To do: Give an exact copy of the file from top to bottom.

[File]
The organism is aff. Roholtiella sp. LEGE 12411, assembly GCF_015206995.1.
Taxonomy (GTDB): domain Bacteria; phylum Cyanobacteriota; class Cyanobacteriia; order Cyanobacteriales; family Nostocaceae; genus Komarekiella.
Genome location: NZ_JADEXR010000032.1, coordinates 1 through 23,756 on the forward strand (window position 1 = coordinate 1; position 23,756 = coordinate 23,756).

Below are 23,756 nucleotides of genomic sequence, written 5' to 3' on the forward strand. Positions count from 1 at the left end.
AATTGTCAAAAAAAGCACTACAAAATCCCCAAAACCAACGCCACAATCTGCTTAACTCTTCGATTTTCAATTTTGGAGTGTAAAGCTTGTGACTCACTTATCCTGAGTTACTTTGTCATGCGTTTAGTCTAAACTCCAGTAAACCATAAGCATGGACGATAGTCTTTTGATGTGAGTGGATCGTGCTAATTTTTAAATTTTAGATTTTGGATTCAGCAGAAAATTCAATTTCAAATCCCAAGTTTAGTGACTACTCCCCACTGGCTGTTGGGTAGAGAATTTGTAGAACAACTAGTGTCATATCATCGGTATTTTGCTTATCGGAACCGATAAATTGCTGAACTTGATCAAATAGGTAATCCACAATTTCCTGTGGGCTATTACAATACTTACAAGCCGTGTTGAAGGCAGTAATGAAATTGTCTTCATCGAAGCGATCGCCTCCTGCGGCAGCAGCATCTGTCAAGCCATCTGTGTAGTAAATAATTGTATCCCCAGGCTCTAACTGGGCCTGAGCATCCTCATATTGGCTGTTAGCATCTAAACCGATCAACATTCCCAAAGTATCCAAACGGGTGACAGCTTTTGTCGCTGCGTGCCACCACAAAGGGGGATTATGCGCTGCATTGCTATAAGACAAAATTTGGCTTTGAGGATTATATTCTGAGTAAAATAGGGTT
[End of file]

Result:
The organism is aff. Roholtiella sp. LEGE 12411, assembly GCF_015206995.1.
Taxonomy (GTDB): domain Bacteria; phylum Cyanobacteriota; class Cyanobacteriia; order Cyanobacteriales; family Nostocaceae; genus Komarekiella.
Genome location: NZ_JADEXR010000032.1, coordinates 1 through 23,756 on the forward strand (window position 1 = coordinate 1; position 23,756 = coordinate 23,756).

Below are 23,756 nucleotides of genomic sequence, written 5' to 3' on the forward strand. Positions count from 1 at the left end.
AATTGTCAAAAAAAGCACTACAAAATCCCCAAAACCAACGCCACAATCTGCTTAACTCTTCGATTTTCAATTTTGGAGTGTAAAGCTTGTGACTCACTTATCCTGAGTTACTTTGTCATGCGTTTAGTCTAAACTCCAGTAAACCATAAGCATGGACGATAGTCTTTTGATGTGAGTGGATCGTGCTAATTTTTAAATTTTAGATTTTGGATTCAGCAGAAAATTCAATTTCAAATCCCAAGTTTAGTGACTACTCCCCACTGGCTGTTGGGTAGAGAATTTGTAGAACAACTAGTGTCATATCATCGGTATTTTGCTTATCGGAACCGATAAATTGCTGAACTTGATCAAATAGGTAATCCACAATTTCCTGTGGGCTATTACAATACTTACAAGCCGTGTTGAAGGCAGTAATGAAATTGTCTTCATCGAAGCGATCGCCTCCTGCGGCAGCAGCATCTGTCAAGCCATCTGTGTAGTAAATAATTGTATCCCCAGGCTCTAACTGGGCCTGAGCATCCTCATATTGGCTGTTAGCATCTAAACCGATCAACATTCCCAAAGTATCCAAACGGGTGACAGCTTTTGTCGCTGCGTGCCACCACAAAGGGGGATTATGCGCTGCATTGCTATAAGACAAAATTTGGCTTTGAGGATTATATTCTGAGTAAAATAGGGTT